Joe Scarborough and Mika Brzezinski of MSNBC’s “Morning Joe” spoke to a crowded auditorium on Friday night at the Gertrude C. Ford Center.
Scarborough and Brzezinski discussed the state of journalism and politics during the Trump administration with award-winning authors Jon Meacham and Walter Isaacson. The event was sponsored by the Overby Center for Southern Journalism and Politics and by Mississippi Today.
The panel focussed on the rise of President Donald Trump and his 2016 presidential campaign, and Scarborough said Trump’s strategy would not be replicated a second time.
“It just so happened that Hillary Clinton did not campaign in Wisconsin, didn’t campaign enough in Michigan, did not campaign in the industrial Northwest,” Scarborough said. “And Donald Trump figured out how to win with enough white votes. Mark it down right now — that will never happen again.”
An audience member asked the panel how journalists should act and respond to a president who often has a contentious relationship with the media. Scarborough said he and Brzezinski decide each day not to act like “the world is coming to an end,” regardless of what the president says.
“Marty Baron, who is the editor of The Washington Post, put up a sign in his newsroom, and I think it should be in every newsroom, especially in the age of Trump. But it’s good for any time,” Scarborough said. “It says, ‘We are not going to war; we are going to work,’ and that’s something that Mika and I have to tell each other before the show.”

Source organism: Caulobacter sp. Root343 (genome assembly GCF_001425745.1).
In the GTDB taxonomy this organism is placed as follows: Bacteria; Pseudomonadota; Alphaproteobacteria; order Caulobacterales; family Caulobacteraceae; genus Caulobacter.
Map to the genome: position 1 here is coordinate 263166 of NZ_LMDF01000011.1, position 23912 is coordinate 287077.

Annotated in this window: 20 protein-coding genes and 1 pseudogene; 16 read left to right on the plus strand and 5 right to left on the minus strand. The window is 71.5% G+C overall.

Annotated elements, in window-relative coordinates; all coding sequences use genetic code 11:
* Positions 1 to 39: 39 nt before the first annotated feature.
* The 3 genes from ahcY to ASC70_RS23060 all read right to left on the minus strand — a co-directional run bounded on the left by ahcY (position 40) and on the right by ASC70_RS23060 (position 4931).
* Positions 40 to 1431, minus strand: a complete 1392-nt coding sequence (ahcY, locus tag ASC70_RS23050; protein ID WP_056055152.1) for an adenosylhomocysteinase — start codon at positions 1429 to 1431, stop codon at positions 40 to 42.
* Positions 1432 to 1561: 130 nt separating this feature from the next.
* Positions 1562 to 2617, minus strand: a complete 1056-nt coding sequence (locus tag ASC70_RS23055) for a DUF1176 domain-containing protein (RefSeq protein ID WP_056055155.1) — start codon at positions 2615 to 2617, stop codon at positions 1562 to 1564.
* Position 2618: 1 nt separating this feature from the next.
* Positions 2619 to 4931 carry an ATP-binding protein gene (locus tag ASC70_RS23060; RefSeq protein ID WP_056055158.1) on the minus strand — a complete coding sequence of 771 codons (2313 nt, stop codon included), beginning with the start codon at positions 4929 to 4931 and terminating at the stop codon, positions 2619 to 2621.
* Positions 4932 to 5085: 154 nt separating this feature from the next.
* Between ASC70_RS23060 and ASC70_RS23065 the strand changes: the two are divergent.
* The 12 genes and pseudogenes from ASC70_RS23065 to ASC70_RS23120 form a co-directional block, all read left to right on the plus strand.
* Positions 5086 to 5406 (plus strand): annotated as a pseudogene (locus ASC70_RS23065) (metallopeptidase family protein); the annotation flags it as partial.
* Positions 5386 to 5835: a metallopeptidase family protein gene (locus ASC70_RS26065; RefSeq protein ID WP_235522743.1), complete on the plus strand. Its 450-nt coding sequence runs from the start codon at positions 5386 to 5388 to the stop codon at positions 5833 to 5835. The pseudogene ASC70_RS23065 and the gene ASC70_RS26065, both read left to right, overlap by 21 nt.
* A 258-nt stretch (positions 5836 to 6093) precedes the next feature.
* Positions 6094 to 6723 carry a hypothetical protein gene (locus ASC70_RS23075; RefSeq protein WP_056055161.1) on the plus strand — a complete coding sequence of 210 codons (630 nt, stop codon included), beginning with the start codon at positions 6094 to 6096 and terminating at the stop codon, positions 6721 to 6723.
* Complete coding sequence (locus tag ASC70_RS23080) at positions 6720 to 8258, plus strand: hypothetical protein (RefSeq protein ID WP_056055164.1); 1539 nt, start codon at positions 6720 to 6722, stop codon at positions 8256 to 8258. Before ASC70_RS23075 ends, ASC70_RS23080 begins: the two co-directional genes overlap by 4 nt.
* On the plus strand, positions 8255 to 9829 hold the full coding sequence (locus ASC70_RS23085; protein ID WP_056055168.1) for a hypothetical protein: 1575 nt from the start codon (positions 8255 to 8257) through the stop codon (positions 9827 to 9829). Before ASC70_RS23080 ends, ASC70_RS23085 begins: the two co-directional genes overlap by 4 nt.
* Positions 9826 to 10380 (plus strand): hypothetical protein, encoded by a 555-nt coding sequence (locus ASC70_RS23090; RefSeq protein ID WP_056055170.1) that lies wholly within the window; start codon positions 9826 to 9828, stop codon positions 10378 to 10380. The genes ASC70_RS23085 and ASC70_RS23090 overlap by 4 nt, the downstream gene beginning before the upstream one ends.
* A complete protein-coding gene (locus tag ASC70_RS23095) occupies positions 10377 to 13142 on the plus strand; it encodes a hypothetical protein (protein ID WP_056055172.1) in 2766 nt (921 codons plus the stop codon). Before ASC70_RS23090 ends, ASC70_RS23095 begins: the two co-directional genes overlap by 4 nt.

Earlier that morning, Scarborough and Brzezinski hosted their show at Boure on the Square, where the show was centered around the historic Senate elections that will take place in November. This year, Mississippians will have the opportunity to vote in two different Senate elections. The pair sat down with U.S. Senate candidates Chris McDaniel, Mike Espy and David Baria to discuss their platforms.
Curtis Wilkie, an Overby Fellow and Cook Chair of Journalism at Ole Miss, and Adam Ganucheau, a political reporter for Mississippi Today and former editor-in-chief of The Daily Mississippian, were also on the set to provide their thoughts on the upcoming historic Senate elections.
Before the program, Scarborough and Brzezinski talked with The Daily Mississippian and emphasized the national importance of Mississippi’s upcoming U.S. Senate races.
“This is just crazy,” Scarborough said. “After the elections in November, we could have a black progressive in Florida (and) a black progressive in Georgia. There’s a possibility of having a black United States Senator in Mississippi … that would be remarkable.”
Brzezinski said Friday’s program was a part of a larger conversation that the entire country needs to have about this election cycle.
“It’s fascinating to me — the impact that this president is having on America,” Brzezinski said. “It’s not just about left and right anymore. It’s about fact and fiction, and I personally think that the media needs to be out there, front-and-center, as best it can and in any way it can, sticking directly to the facts.”